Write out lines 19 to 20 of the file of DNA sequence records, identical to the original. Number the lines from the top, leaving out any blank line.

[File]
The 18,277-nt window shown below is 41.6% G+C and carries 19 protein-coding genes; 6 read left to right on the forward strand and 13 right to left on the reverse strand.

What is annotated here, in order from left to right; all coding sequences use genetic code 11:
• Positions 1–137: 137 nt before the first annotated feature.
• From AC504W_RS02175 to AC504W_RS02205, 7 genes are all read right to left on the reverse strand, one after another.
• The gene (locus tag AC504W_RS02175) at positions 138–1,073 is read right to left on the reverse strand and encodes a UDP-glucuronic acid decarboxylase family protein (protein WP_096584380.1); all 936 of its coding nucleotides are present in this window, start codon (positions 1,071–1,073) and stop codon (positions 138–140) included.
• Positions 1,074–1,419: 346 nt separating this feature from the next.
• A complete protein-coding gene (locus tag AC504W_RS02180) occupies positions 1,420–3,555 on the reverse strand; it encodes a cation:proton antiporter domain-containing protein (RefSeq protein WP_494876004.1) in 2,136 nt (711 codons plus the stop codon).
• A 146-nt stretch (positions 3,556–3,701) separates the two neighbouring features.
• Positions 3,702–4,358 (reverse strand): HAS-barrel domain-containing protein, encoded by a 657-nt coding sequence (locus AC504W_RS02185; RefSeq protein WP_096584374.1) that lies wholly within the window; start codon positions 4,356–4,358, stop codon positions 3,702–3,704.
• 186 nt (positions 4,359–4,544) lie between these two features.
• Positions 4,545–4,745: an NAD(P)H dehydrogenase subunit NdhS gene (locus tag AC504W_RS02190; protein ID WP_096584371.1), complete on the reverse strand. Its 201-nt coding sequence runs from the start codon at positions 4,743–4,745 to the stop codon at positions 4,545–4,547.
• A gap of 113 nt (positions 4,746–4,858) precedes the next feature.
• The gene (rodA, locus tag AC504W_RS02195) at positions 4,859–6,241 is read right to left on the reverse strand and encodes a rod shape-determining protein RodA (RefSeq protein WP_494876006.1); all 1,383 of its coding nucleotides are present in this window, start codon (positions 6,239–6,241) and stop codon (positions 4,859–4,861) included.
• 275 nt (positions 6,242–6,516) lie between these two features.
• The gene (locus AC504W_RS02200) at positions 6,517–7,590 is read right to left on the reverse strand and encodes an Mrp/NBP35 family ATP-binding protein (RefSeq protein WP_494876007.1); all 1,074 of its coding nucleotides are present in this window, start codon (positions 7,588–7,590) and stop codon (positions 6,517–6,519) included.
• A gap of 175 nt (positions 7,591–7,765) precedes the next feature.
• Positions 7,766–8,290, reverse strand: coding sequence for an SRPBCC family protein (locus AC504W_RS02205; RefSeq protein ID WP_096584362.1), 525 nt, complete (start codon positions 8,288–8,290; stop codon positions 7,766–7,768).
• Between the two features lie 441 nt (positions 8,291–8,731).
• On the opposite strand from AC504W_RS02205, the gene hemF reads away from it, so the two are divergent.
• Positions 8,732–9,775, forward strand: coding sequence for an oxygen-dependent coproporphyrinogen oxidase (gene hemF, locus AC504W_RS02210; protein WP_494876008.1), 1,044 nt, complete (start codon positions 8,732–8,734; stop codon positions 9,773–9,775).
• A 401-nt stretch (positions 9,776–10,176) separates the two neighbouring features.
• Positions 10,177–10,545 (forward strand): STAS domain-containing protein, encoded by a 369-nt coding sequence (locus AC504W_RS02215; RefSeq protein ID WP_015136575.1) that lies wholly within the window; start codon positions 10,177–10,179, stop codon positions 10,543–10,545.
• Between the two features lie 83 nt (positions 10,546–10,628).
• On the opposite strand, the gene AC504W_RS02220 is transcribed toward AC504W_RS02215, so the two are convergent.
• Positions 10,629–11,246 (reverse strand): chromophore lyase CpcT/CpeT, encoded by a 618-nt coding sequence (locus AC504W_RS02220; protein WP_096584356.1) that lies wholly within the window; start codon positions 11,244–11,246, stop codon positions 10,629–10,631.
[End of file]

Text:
• On the opposite strand from AC504W_RS02205, the gene hemF reads away from it, so the two are divergent.
• Positions 8,732–9,775, forward strand: coding sequence for an oxygen-dependent coproporphyrinogen oxidase (gene hemF, locus AC504W_RS02210; protein WP_494876008.1), 1,044 nt, complete (start codon positions 8,732–8,734; stop codon positions 9,773–9,775).